Though the Buckeyes were heavily favored, they only led their rivals to the north by a touchdown with just under five minutes remaining in the fourth quarter. After forcing a Wolverine punt on the previous series, the Ohio State offense was moving downfield into opposing territory.
But this Ohio State drive hadn't fit the mold of most this season, as starting quarterback J.T. Barrett was carted off the field with a broken ankle on the previous possession. As backup Cardale Jones took the field, the OSU game plan appeared to be focused primarily on running the ball, as he, Jalin Marshall, and Ezekiel Elliott all saw carries.
After picking up three first downs though, the maize and blue defense had begun to catch on, tightening their focus on stuffing the run and daring Jones to throw. Finally, on the seventh play of the drive, receiver Corey Smith hauled in a screen pass and picked up seven yards after the catch to the put the Buckeyes a yard shy of the line to gain as they faced fourth down.
As the offense lined up though, Urban Meyer and the OSU coaching staff decided to talk it over during a timeout. It was clear to anyone watching that this play could very well determine the outcome of the game, and perhaps ultimately, Ohio State's conference and national championship hopes.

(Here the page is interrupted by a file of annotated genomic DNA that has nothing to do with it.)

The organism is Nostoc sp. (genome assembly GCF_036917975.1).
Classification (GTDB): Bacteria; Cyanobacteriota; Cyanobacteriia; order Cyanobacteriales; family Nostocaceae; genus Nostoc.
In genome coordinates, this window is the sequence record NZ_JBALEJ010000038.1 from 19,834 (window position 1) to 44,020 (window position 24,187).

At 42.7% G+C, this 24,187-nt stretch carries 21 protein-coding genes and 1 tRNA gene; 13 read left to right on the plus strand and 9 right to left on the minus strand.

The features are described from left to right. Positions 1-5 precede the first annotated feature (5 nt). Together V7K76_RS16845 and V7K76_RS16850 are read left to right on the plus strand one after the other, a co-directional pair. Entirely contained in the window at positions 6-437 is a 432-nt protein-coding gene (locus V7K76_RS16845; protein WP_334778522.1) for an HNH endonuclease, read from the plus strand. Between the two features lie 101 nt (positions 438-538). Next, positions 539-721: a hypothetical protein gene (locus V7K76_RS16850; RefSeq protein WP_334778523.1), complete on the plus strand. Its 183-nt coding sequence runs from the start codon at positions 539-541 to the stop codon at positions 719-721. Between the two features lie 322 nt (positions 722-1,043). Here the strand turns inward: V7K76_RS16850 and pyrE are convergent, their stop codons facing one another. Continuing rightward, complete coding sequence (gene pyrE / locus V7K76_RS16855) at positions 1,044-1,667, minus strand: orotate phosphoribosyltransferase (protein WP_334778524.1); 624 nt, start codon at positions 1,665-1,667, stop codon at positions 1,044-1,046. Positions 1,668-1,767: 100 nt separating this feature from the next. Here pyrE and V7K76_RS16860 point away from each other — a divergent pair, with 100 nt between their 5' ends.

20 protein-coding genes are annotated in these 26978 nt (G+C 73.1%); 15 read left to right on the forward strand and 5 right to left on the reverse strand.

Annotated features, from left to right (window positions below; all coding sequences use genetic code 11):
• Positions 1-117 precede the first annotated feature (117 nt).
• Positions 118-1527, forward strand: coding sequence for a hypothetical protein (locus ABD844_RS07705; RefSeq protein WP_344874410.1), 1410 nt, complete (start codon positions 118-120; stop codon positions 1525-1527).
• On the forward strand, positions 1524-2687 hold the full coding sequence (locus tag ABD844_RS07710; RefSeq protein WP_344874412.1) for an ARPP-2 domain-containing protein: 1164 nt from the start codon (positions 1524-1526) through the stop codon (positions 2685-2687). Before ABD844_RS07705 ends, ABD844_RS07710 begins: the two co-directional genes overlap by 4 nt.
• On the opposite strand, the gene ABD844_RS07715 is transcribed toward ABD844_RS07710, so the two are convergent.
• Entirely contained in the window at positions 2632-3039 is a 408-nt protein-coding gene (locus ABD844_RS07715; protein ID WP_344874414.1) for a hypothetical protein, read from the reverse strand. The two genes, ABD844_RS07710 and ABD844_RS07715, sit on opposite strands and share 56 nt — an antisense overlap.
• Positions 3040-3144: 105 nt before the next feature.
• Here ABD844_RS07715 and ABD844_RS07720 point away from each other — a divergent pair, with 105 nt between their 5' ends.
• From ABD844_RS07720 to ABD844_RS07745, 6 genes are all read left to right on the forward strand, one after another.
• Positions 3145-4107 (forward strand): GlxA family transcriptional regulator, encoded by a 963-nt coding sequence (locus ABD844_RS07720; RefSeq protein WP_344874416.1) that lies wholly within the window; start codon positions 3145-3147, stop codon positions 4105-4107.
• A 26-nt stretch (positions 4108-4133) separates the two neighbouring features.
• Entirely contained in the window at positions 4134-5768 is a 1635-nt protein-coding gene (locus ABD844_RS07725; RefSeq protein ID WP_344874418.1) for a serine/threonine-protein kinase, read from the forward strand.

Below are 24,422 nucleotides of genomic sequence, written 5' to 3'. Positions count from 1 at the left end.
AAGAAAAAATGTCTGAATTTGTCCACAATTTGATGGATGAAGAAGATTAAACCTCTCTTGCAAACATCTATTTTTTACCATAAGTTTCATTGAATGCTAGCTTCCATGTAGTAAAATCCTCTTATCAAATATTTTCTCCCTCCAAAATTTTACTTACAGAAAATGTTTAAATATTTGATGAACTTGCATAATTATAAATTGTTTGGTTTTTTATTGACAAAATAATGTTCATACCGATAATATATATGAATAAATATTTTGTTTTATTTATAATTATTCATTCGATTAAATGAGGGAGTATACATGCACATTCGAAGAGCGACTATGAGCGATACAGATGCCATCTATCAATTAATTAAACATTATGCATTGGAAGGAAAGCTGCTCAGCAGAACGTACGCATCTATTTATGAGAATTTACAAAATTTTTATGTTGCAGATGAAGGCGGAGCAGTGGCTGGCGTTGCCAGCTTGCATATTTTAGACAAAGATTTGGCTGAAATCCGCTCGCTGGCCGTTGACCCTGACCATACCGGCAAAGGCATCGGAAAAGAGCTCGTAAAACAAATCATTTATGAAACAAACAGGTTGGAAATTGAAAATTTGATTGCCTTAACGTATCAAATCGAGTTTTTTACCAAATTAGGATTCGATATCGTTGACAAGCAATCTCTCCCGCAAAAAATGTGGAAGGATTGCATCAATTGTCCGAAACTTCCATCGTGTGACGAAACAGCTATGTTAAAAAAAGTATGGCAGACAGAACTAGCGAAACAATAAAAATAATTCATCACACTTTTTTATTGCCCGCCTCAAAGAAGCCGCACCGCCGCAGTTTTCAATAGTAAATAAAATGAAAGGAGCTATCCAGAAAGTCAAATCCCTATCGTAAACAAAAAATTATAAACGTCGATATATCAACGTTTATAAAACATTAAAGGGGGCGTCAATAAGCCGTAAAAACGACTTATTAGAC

When they took the field following the television timeout, the Buckeyes were in a formation they had rarely shown in conference play, with Marshall lining up on Jones' left in the backfield, with Elliott to his right. With tight ends Jeff Heuerman to the right and Nick Vannett motioning into the left side of the backfield, the OSU offense was matching the aggressive Wolverine defense with plenty of size and potential ball carriers all bunched together.
Whenever Jones has played, often in mop up duty at the end of blowout wins, he has acted as a runner primarily. Although he had two dangerous runners on either side, many had to expect that Meyer would use the big man's size to pick up the short yardage.
But although Meyer, offensive coordinator Tom Herman, and offensive line coach Ed Warriner would call a triple-option run, they'd be depending most on the blockers in front of Jones to make this play a success.
While the Buckeyes haven't run the triple-option very often, the blocking scheme for this play was a very familiar one for the offensive line: the split zone. A simple variation of the tight (inside) zone that is the bread and butter of the OSU offense, the split zone calls for the entire line to step one direction while a tight end or fullback in the backfield comes back across the formation to kick out a defender on the backside of the play, creating a potential cutback lane for the runner.
Much like the tight zone, the play's success is predicated first and foremost on the ability of the offensive line to double team the opposing interior defensive linemen. As they've done so many times this season, OSU center Jacoby Boren and Guards Pat Elflein and Billy Price neutralized the Wolverine defensive tackles, this time with an assist from right tackle Darryl Baldwin.